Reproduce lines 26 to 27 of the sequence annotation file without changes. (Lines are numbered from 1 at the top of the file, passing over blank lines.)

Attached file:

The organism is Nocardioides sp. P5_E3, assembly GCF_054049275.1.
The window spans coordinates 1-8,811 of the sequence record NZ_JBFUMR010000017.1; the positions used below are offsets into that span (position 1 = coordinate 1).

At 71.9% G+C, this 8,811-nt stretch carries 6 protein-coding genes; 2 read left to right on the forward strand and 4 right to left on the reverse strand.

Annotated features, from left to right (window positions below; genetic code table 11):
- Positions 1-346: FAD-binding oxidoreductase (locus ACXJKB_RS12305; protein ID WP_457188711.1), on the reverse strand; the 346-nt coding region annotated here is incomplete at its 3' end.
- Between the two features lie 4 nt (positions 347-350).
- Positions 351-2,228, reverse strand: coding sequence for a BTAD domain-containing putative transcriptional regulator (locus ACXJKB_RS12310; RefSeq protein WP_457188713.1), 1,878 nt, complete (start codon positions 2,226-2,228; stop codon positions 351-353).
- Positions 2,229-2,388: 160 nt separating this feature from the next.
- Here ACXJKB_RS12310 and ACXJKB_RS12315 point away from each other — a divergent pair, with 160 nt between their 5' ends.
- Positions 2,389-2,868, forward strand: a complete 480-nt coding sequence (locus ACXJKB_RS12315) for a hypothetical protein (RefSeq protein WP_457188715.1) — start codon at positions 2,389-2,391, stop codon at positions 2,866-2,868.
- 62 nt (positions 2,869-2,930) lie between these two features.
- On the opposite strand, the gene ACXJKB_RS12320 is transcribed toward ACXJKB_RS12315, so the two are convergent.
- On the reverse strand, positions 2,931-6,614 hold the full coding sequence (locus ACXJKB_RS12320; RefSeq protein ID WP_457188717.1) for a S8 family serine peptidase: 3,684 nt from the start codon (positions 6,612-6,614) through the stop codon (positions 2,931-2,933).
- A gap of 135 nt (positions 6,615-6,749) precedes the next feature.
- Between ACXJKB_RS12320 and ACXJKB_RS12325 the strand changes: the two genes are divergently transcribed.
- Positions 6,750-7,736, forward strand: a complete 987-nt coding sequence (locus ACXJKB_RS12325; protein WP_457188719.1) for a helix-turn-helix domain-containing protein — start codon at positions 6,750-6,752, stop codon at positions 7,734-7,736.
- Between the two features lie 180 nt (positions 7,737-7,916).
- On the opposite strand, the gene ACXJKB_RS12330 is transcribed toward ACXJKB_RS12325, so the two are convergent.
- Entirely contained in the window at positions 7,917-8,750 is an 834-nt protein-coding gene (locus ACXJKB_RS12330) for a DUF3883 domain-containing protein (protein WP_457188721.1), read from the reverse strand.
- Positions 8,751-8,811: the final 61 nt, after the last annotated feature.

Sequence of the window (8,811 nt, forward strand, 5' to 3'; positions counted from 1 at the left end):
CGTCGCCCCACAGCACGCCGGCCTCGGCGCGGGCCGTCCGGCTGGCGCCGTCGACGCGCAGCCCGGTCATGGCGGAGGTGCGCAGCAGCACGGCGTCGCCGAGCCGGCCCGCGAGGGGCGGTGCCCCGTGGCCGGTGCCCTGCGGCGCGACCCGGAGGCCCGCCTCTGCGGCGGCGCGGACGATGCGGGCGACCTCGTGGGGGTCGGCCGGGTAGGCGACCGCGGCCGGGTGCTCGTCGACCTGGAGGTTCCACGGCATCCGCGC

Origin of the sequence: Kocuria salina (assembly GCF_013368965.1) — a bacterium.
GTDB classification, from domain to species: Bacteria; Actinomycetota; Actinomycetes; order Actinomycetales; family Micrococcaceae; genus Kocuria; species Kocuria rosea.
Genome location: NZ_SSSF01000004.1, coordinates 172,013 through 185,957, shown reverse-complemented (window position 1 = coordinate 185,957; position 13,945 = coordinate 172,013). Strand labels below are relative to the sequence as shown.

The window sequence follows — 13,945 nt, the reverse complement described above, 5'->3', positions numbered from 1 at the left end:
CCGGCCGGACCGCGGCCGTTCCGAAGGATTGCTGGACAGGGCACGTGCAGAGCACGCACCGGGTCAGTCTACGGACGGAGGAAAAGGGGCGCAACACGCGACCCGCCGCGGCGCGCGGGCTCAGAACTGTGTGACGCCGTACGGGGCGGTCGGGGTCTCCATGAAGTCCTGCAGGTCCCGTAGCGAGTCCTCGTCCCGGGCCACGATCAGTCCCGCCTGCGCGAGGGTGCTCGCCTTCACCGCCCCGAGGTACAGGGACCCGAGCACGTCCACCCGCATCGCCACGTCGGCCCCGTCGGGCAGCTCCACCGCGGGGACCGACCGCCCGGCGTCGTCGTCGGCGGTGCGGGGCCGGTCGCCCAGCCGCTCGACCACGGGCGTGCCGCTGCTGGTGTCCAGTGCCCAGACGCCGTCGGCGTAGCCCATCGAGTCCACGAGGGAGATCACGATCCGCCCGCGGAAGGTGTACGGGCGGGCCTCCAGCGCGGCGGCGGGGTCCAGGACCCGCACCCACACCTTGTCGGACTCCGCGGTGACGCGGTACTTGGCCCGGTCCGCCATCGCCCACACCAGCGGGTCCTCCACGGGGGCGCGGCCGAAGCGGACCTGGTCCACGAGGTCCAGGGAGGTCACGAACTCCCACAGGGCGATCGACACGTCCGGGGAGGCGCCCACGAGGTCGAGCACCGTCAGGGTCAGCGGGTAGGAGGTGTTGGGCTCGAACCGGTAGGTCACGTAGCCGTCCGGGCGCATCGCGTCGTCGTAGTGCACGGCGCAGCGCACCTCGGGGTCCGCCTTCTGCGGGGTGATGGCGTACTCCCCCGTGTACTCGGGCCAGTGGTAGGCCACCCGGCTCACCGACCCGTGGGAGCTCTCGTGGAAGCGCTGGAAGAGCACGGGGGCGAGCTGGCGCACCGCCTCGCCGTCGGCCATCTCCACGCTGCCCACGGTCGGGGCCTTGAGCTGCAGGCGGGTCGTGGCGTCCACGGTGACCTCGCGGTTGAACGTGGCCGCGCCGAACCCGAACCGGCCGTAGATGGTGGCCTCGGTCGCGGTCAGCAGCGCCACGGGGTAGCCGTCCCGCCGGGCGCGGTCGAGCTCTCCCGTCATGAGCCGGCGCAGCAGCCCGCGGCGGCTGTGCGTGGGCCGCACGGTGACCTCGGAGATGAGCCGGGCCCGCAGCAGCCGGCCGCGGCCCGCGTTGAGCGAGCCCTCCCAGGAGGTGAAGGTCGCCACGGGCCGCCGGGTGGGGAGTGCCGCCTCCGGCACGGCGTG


The window sequence follows — 13,945 nt, the reverse complement described above, 5'->3', positions numbered from 1 at the left end:
CCGGCCGGACCGCGGCCGTTCCGAAGGATTGCTGGACAGGGCACGTGCAGAGCACGCACCGGGTCAGTCTACGGACGGAGGAAAAGGGGCGCAACACGCGACCCGCCGCGGCGCGCGGGCTCAGAACTGTGTGACGCCGTACGGGGCGGTCGGGGTCTCCATGAAGTCCTGCAGGTCCCGTAGCGAGTCCTCGTCCCGGGCCACGATCAGTCCCGCCTGCGCGAGGGTGCTCGCCTTCACCGCCCCGAGGTACAGGGACCCGAGCACGTCCACCCGCATCGCCACGTCGGCCCCGTCGGGCAGCTCCACCGCGGGGACCGACCGCCCGGCGTCGTCGTCGGCGGTGCGGGGCCGGTCGCCCAGCCGCTCGACCACGGGCGTGCCGCTGCTGGTGTCCAGTGCCCAGACGCCGTCGGCGTAGCCCATCGAGTCCACGAGGGAGATCACGATCCGCCCGCGGAAGGTGTACGGGCGGGCCTCCAGCGCGGCGGCGGGGTCCAGGACCCGCACCCACACCTTGTCGGACTCCGCGGTGACGCGGTACTTGGCCCGGTCCGCCATCGCCCACACCAGCGGGTCCTCCACGGGGGCGCGGCCGAAGCGGACCTGGTCCACGAGGTCCAGGGAGGTCACGAACTCCCACAGGGCGATCGACACGTCCGGGGAGGCGCCCACGAGGTCGAGCACCGTCAGGGTCAGCGGGTAGGAGGTGTTGGGCTCGAACCGGTAGGTCACGTAGCCGTCCGGGCGCATCGCGTCGTCGTAGTGCACGGCGCAGCGCACCTCGGGGTCCGCCTTCTGCGGGGTGATGGCGTACTCCCCCGTGTACTCGGGCCAGTGGTAGGCCACCCGGCTCACCGACCCGTGGGAGCTCTCGTGGAAGCGCTGGAAGAGCACGGGGGCGAGCTGGCGCACCGCCTCGCCGTCGGCCATCTCCACGCTGCCCACGGTCGGGGCCTTGAGCTGCAGGCGGGTCGTGGCGTCCACGGTGACCTCGCGGTTGAACGTGGCCGCGCCGAACCCGAACCGGCCGTAGATGGTGGCCTCGGTCGCGGTCAGCAGCGCCACGGGGTAGCCGTCCCGCCGGGCGCGGTCGAGCTCTCCCGTCATGAGCCGGCGCAGCAGCCCGCGGCGGCTGTGCGTGGGCCGCACGGTGACCTCGGAGATGAGCCGGGCCCGCAGCAGCCGGCCGCGGCCCGCGTTGAGCGAGCCCTCCCAGGAGGTGAAGGTCGCCACGGGCCGCCGGGTGGGGAGTGCCGCCTCCGGCACGGCGTG